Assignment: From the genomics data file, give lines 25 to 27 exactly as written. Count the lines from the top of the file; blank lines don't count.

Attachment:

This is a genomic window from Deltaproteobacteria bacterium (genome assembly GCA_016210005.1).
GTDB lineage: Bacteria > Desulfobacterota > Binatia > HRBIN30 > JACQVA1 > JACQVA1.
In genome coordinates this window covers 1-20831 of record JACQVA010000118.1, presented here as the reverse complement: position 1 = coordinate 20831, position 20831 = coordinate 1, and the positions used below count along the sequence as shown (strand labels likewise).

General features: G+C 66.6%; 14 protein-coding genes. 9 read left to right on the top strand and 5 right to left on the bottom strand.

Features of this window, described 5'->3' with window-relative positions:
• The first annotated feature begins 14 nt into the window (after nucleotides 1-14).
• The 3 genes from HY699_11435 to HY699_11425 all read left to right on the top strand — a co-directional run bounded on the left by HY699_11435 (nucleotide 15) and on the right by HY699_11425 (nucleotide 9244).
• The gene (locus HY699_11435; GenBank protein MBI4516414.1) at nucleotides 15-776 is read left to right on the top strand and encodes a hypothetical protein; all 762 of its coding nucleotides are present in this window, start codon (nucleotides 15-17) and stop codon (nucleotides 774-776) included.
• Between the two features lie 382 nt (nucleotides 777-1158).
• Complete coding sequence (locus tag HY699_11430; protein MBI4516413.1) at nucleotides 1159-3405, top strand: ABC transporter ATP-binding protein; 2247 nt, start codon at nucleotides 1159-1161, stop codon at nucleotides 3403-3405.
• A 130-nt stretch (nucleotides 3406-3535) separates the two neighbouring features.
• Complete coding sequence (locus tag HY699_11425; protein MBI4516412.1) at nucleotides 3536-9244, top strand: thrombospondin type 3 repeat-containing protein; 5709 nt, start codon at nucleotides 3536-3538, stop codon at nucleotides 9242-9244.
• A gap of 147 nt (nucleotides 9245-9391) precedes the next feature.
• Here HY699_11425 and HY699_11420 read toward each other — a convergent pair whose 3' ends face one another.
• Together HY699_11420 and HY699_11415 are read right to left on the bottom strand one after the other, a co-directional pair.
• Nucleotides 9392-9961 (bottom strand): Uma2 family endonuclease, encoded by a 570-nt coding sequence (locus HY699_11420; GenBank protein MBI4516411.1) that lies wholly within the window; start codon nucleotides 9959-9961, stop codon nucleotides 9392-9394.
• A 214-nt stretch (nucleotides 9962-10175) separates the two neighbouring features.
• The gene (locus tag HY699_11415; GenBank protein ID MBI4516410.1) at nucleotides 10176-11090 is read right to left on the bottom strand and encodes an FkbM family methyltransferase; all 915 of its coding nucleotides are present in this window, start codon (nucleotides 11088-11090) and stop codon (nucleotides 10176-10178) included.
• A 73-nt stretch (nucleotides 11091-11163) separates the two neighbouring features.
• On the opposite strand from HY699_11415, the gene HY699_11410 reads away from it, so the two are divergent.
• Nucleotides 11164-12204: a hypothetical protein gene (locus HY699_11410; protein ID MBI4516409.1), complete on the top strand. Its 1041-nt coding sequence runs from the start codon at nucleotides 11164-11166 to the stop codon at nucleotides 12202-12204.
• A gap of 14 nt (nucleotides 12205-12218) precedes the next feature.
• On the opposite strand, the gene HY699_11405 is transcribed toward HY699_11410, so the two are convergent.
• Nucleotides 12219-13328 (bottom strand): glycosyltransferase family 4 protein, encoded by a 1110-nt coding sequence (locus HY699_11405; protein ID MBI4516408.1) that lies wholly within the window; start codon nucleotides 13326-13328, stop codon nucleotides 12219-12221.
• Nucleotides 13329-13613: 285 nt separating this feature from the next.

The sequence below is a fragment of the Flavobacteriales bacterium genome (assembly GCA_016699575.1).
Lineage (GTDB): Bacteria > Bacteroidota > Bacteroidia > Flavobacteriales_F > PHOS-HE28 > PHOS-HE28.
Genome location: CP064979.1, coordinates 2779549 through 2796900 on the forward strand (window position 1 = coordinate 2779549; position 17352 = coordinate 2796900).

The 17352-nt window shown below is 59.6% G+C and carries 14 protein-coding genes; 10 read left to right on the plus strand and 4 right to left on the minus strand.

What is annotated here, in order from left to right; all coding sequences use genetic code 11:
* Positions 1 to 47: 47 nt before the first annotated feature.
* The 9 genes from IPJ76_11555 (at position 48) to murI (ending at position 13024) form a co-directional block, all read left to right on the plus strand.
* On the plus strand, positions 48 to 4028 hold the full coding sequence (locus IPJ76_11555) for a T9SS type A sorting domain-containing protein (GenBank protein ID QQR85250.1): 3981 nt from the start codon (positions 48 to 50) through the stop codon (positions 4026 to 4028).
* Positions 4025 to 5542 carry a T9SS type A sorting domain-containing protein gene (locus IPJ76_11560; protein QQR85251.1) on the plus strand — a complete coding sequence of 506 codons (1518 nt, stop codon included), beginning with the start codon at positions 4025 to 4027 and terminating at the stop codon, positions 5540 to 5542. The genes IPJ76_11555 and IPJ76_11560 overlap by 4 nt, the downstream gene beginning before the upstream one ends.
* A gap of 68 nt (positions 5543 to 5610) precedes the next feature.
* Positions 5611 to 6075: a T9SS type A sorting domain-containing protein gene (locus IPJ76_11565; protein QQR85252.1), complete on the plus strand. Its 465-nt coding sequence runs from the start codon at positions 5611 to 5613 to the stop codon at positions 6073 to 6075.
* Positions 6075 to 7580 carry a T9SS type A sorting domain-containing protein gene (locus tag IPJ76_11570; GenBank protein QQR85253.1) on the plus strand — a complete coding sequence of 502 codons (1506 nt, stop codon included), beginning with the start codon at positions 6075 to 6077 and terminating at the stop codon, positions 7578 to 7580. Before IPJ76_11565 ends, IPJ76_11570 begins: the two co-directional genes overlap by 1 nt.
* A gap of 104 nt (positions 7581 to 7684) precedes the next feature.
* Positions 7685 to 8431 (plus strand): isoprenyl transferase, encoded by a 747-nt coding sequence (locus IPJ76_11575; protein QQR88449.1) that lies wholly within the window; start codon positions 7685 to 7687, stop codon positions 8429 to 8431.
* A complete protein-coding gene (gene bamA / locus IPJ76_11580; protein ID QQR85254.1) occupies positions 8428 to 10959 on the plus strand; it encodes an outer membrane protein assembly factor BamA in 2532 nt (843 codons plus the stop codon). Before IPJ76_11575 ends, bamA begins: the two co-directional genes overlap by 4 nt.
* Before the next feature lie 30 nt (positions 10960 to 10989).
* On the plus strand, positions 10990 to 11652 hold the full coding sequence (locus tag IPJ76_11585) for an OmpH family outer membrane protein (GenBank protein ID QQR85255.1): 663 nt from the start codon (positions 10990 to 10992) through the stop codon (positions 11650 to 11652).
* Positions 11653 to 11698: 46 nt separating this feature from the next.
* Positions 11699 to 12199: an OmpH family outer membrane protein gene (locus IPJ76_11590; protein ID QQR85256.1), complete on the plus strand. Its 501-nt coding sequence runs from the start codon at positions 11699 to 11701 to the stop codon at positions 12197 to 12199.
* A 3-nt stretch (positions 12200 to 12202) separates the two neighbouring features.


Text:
• Nucleotides 13329-13613: 285 nt separating this feature from the next.

The sequence below is a fragment of the Flavobacteriales bacterium genome (assembly GCA_016699575.1).
Lineage (GTDB): Bacteria > Bacteroidota > Bacteroidia > Flavobacteriales_F > PHOS-HE28 > PHOS-HE28.